Yana Amelina, the coordinator of the Caucasus Geopolitical Club, a group of pro-Moscow experts in that region, says that today just like 40 years ago, the West is seeking to dismember the Russian state by promoting both ethnic separatism and regionalism, which she defines as separatism without an ethnic component.
Now, as then, she says, the United States is the chief instigator of this policy; but what is new is that Ukraine is the primary executor. And what is also new, Amelina continues, is Russia has the experience of the 1980s and 1990s and thus knows how to counter such actions (ukraina.ru/20230512/104614 5703.html).
There is no part of the Russian Federation that Washington and Kyiv are ignoring in their efforts to stir up trouble and weaken Moscow, she says; but the North Caucasus remains a particular focus, and there the main targets of such actions are the Chechens, the Circassians, the Nogays, the Kumyks and the Ingush.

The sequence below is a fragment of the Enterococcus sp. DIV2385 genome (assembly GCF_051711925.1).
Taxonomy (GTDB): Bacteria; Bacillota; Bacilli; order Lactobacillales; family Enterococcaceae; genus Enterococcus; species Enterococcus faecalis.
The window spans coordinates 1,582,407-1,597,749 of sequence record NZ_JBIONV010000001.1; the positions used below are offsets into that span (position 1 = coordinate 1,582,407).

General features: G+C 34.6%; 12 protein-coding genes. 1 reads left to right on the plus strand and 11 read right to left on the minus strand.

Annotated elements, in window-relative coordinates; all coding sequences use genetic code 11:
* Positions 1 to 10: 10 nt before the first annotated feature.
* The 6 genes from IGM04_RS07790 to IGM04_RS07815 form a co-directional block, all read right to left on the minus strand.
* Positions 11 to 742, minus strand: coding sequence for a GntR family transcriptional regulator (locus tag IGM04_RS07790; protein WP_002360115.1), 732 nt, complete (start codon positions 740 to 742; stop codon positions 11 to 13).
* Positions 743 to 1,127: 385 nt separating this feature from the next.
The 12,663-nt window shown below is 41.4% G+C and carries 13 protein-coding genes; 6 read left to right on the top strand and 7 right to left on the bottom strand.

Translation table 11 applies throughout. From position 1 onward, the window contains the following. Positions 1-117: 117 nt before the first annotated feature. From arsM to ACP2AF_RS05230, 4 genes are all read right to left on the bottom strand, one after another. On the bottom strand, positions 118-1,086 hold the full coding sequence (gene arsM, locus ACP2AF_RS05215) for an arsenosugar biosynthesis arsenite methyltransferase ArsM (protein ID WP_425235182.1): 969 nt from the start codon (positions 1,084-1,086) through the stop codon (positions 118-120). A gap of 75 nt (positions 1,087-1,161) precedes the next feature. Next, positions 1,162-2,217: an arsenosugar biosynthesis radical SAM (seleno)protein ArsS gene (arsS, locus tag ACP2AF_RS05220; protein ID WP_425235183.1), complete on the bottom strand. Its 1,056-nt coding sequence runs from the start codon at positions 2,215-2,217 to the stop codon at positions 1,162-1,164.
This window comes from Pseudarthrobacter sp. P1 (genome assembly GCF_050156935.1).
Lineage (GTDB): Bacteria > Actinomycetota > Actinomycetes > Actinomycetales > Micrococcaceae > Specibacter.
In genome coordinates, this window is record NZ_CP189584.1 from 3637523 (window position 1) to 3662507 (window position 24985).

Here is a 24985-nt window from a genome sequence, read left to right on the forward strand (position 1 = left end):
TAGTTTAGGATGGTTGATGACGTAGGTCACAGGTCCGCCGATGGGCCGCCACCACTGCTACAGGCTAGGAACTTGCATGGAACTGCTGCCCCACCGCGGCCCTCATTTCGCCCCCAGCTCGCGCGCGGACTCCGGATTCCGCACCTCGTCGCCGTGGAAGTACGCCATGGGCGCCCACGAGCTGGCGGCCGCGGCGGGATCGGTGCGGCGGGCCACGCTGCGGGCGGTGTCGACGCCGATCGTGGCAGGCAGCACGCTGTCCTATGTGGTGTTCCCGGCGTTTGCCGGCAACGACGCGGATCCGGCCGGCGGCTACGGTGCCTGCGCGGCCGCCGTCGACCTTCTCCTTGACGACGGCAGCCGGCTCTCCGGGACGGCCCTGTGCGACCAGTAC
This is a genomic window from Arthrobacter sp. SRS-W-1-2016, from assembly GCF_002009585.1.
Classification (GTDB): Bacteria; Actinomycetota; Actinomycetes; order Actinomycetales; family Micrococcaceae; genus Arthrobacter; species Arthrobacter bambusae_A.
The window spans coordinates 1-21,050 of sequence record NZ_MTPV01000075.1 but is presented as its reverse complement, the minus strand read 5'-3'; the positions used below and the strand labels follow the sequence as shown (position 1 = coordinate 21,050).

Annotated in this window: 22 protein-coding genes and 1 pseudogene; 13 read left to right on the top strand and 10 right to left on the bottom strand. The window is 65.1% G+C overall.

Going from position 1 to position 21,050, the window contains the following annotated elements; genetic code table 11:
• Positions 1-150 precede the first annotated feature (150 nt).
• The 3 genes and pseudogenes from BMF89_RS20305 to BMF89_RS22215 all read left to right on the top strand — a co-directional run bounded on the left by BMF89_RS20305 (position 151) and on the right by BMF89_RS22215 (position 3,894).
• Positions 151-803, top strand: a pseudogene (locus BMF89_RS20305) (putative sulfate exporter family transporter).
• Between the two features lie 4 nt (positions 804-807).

If no one will be surprised by the inclusion of the Chechens on this list and only a few will find it odd now to see the Circassians listed given past and present actions, the inclusion of the other three is intriguing and suggests the areas Moscow is currently most concerned about and most inclined to take action.
For background on these three and the reasons Amelina and Moscow are worried about groups few in the West know much about, see windowoneurasia2.blogspot.com/2022/11/turkic-nogays-now-seeking-independent.html, windowoneurasia2.blogspot.com/2023/02/kumyk-activist-wants-non-russians-to.html and windowoneurasia2.blogspot.com/2023/04/ingush-independence-committee-forms.html.